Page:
Browser Reviews: A Brief History

After Al Gore invented the internet for us, we realized we needed a way to walk around the thousands upon thousands (and now billions upon billions) of sites that were out there. Meet the browser. To the best of my knowledge, Al Gore has never claimed part in inventing the browser, but I wouldn’t put it past him.

Just for fun, and before we start to really rip apart the benchmarks of Google Chrome, let’s look at some old, failed browsers so we can scoff at them (by order of appearance).

WorldWideWeb (1991-1994) – I actually can’t call this pioneer a failure. After all, it was the world’s first web browser. By the way, it was only released for NeXTSTEP OS. The operating system created by NeXT Computer, a company that was founded by none other than Steve Jobs. The NeXTSTEP OS was quite literally the parent of Mac OS X, and it was also the very first object-oriented and multi-task-ready operating system. (Boy, it’s amazing what that Steve Jobs can do …) However, in 1993 the developers released the source code, thus making the program freeware and allowing for the development of it’s children, ViolaWWW, MidasWWW, MacWWW, and their big brother Mosaic.

Netscape Navigator (1994-2007) – Mosaic/Netscape rose to power and popularity much faster than Internet Explorer did, and since it was owned by Netscape Communications, a successful company that was pivotal in getting internet readily accessible in every home, the browser had plenty of funding. However, Microsoft was simply a bigger, more powerful company, and the beneficial wars between Netscape Navigator and Internet Explorer were eventually won by Internet Explorer. While Netscape failed miserably by allowing their poorly coded browser to get disgustingly bloated with features, their ultimate failure was in 1999 when they allowed America Online to buy then. Who cares if they offered you ten billion dollars! Immediately following Netscape’s acquisition by AOL, they lost over 30% of their market share in less than one year.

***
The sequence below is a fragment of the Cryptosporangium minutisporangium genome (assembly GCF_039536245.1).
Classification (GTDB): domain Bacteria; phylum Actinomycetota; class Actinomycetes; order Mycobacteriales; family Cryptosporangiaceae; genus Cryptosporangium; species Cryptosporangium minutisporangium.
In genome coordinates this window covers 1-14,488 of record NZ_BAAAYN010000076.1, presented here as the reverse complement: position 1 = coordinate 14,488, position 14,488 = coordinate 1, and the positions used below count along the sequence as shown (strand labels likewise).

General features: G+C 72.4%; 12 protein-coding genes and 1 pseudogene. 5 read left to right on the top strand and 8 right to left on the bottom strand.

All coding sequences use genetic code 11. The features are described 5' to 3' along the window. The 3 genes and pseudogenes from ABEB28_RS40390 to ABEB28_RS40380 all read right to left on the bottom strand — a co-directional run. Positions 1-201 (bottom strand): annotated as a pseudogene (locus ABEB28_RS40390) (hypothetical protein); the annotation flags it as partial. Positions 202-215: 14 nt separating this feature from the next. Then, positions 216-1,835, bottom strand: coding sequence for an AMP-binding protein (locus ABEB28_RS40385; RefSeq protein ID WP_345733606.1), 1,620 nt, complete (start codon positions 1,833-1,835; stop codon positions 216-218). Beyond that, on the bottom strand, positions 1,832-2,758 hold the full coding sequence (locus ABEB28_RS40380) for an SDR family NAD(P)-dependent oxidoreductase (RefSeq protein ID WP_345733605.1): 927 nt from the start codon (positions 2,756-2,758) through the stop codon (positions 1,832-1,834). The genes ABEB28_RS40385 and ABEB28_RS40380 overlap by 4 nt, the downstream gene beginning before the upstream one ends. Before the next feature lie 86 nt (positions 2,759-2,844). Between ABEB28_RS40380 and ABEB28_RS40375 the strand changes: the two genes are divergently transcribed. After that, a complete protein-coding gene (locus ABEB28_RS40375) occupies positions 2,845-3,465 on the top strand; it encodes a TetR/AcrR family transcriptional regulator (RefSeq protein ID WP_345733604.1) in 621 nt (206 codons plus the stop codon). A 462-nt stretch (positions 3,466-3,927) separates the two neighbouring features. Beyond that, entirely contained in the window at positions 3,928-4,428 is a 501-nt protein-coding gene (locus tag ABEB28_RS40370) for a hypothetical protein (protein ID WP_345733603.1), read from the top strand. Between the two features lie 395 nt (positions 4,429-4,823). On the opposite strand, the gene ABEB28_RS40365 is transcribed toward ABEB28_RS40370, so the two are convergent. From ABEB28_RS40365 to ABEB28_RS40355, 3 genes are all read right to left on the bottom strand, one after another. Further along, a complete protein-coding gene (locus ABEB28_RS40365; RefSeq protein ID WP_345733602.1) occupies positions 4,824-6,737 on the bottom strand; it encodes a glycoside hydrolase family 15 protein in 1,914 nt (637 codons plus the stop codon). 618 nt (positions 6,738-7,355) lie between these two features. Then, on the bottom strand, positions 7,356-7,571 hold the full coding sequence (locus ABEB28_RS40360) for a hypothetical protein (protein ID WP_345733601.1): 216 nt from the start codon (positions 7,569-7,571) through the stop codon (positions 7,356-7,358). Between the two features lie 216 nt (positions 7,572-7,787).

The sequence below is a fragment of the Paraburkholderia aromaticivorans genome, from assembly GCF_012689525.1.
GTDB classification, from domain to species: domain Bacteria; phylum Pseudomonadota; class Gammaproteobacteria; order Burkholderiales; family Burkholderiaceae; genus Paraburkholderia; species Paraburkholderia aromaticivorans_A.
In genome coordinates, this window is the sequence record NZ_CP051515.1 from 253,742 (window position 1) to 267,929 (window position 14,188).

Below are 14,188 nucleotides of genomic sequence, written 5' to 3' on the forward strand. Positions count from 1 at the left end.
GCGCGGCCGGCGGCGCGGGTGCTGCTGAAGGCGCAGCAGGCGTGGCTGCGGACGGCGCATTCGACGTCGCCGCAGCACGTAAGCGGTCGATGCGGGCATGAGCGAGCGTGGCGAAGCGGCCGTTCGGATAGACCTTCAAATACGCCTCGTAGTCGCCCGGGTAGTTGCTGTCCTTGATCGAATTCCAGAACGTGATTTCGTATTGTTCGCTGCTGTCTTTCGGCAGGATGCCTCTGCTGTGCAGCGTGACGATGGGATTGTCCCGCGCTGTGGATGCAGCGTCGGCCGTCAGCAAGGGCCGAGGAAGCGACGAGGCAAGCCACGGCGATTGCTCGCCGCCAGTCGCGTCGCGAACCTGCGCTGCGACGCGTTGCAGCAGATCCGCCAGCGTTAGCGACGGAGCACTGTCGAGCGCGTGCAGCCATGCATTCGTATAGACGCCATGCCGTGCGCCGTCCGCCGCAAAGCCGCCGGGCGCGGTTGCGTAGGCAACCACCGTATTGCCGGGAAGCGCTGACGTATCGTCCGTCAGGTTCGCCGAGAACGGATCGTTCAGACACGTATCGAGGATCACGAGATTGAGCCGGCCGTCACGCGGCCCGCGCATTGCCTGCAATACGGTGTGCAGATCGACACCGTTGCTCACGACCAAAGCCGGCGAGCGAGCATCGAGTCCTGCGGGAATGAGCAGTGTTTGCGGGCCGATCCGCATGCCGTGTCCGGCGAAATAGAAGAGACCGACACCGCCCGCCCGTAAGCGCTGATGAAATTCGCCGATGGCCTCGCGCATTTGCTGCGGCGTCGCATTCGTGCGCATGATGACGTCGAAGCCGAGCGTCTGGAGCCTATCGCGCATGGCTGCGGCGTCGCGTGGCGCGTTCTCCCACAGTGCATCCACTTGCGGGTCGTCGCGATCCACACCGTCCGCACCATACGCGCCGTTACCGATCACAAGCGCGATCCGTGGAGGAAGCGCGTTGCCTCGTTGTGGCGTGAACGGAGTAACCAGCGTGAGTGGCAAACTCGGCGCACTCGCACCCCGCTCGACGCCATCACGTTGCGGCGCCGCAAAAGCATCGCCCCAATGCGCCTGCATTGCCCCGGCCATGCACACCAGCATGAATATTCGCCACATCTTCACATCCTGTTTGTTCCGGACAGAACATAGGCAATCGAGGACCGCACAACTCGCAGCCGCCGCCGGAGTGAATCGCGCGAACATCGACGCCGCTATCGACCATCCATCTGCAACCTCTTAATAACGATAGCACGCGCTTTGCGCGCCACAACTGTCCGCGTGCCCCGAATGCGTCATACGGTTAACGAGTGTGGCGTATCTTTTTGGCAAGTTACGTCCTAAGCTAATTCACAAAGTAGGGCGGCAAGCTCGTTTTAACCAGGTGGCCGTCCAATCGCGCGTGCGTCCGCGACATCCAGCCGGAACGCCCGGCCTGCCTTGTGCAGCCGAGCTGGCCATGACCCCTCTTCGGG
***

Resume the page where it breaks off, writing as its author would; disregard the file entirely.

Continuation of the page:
HotJava (1994-1999) – A very customizable, extensible browser that was built around Java in order to easily execute Applets. The ingenuity of HotJava is that it’s a browser coded entirely in Java, thus making it extremely portable. The downside to HotJava is that it’s coded entirely in Java, thus limiting it to the JRE and leaving it a fairly slow memory hog, and with the presence of Java so readily incorporated into more recent browsers and the growing popularity of Macromedia’s Flash, the project was terminated.

Internet Explorer (1995-Present) – It doesn’t need much introduction or explanation. But Internet Explorer has always been interested in integrating (not outsourcing to extensions) functionality at the expense of ease-of-use, security, and speed. And, let’s be honest, it’s Microsoft … Therefore, a failure.

OmniWeb (1995-Present) – Wouldn’t you know it, it’s another NeXTSTEP OS browser! That being the case, it graduated, along with it’s OS, to Mac OS X, and that is where it resides today. Unfortunately, this is a limit for it. While it was a good browser in the area of speed, and very minimalistic, it lacked key functionality and compatibility with some of the most recent web innovations, so it falls short.

Internet Explorer for Mac (1996-2005) – Wow. It was simply horrible. Probably the worst maintained browser of all time. It went through three updates in one year, went silent for three years, released it’s fourth update in 2000, then was untouched until it’s termination in 2005. It was incompatible, buggy, crashed more than anything, and incredibly slow!

Opera (1996-Present) – I’ve always felt that Opera failed when it came to honesty in advertising. They used to claim to be the “fastest browser” ever made. Well, they’ve since revoked that claim … It claims it’s “faster” on their website now. Faster than what? I’m not sure, because until the most recent release (9.5) I’ve never been pleased with the speed of the browser. Though, even with 9.5, I still think Firefox is faster, and you can’t argue with the speed I get from Safari. Around version 7, Opera bloated the browser beyond belief, thus slowing it to a crawl. They’ve since revamped the interface and it the newest release it’s actually quite efficient. However, compatibility has always been an issue with it.